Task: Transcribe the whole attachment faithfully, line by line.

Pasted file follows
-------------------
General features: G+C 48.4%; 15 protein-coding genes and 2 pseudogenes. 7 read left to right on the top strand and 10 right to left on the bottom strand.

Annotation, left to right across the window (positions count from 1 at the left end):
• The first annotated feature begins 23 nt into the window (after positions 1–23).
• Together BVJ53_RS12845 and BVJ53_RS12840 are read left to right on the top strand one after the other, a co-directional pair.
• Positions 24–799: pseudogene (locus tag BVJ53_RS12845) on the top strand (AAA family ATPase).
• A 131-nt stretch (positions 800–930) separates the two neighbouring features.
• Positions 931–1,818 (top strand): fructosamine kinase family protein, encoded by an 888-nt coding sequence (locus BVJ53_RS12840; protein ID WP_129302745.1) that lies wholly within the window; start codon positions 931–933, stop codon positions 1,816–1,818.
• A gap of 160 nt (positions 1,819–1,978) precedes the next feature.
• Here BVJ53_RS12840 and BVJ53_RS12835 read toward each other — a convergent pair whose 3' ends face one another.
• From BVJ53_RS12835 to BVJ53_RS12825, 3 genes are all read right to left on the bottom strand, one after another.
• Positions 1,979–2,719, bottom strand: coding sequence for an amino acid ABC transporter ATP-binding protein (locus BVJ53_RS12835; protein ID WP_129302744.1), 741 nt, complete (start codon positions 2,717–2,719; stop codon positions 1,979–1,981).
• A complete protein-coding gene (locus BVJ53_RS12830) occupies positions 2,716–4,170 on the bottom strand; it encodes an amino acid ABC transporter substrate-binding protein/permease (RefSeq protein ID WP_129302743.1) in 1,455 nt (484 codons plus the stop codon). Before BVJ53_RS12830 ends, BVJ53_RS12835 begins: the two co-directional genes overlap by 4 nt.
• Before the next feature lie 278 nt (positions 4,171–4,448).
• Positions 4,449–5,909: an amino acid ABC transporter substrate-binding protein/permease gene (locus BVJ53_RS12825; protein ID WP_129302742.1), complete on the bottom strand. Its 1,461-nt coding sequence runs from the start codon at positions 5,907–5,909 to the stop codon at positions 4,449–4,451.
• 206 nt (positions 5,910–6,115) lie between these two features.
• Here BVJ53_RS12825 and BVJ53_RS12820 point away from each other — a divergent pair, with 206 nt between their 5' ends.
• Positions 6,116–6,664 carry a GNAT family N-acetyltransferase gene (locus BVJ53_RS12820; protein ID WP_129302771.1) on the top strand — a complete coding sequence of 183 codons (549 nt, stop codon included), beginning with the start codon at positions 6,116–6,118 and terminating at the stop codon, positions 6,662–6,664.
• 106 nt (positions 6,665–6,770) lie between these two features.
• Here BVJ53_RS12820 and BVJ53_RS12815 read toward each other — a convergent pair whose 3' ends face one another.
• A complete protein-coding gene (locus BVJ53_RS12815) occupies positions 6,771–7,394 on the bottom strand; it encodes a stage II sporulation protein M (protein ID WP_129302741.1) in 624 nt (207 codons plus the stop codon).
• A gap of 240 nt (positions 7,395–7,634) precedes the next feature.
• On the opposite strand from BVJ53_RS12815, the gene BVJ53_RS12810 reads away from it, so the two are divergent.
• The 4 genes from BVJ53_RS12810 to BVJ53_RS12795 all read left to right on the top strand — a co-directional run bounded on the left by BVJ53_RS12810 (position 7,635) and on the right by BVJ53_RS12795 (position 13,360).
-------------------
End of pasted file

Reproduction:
General features: G+C 48.4%; 15 protein-coding genes and 2 pseudogenes. 7 read left to right on the top strand and 10 right to left on the bottom strand.

Annotation, left to right across the window (positions count from 1 at the left end):
• The first annotated feature begins 23 nt into the window (after positions 1–23).
• Together BVJ53_RS12845 and BVJ53_RS12840 are read left to right on the top strand one after the other, a co-directional pair.
• Positions 24–799: pseudogene (locus tag BVJ53_RS12845) on the top strand (AAA family ATPase).
• A 131-nt stretch (positions 800–930) separates the two neighbouring features.
• Positions 931–1,818 (top strand): fructosamine kinase family protein, encoded by an 888-nt coding sequence (locus BVJ53_RS12840; protein ID WP_129302745.1) that lies wholly within the window; start codon positions 931–933, stop codon positions 1,816–1,818.
• A gap of 160 nt (positions 1,819–1,978) precedes the next feature.
• Here BVJ53_RS12840 and BVJ53_RS12835 read toward each other — a convergent pair whose 3' ends face one another.
• From BVJ53_RS12835 to BVJ53_RS12825, 3 genes are all read right to left on the bottom strand, one after another.
• Positions 1,979–2,719, bottom strand: coding sequence for an amino acid ABC transporter ATP-binding protein (locus BVJ53_RS12835; protein ID WP_129302744.1), 741 nt, complete (start codon positions 2,717–2,719; stop codon positions 1,979–1,981).
• A complete protein-coding gene (locus BVJ53_RS12830) occupies positions 2,716–4,170 on the bottom strand; it encodes an amino acid ABC transporter substrate-binding protein/permease (RefSeq protein ID WP_129302743.1) in 1,455 nt (484 codons plus the stop codon). Before BVJ53_RS12830 ends, BVJ53_RS12835 begins: the two co-directional genes overlap by 4 nt.
• Before the next feature lie 278 nt (positions 4,171–4,448).
• Positions 4,449–5,909: an amino acid ABC transporter substrate-binding protein/permease gene (locus BVJ53_RS12825; protein ID WP_129302742.1), complete on the bottom strand. Its 1,461-nt coding sequence runs from the start codon at positions 5,907–5,909 to the stop codon at positions 4,449–4,451.
• 206 nt (positions 5,910–6,115) lie between these two features.
• Here BVJ53_RS12825 and BVJ53_RS12820 point away from each other — a divergent pair, with 206 nt between their 5' ends.
• Positions 6,116–6,664 carry a GNAT family N-acetyltransferase gene (locus BVJ53_RS12820; protein ID WP_129302771.1) on the top strand — a complete coding sequence of 183 codons (549 nt, stop codon included), beginning with the start codon at positions 6,116–6,118 and terminating at the stop codon, positions 6,662–6,664.
• 106 nt (positions 6,665–6,770) lie between these two features.
• Here BVJ53_RS12820 and BVJ53_RS12815 read toward each other — a convergent pair whose 3' ends face one another.
• A complete protein-coding gene (locus BVJ53_RS12815) occupies positions 6,771–7,394 on the bottom strand; it encodes a stage II sporulation protein M (protein ID WP_129302741.1) in 624 nt (207 codons plus the stop codon).
• A gap of 240 nt (positions 7,395–7,634) precedes the next feature.
• On the opposite strand from BVJ53_RS12815, the gene BVJ53_RS12810 reads away from it, so the two are divergent.
• The 4 genes from BVJ53_RS12810 to BVJ53_RS12795 all read left to right on the top strand — a co-directional run bounded on the left by BVJ53_RS12810 (position 7,635) and on the right by BVJ53_RS12795 (position 13,360).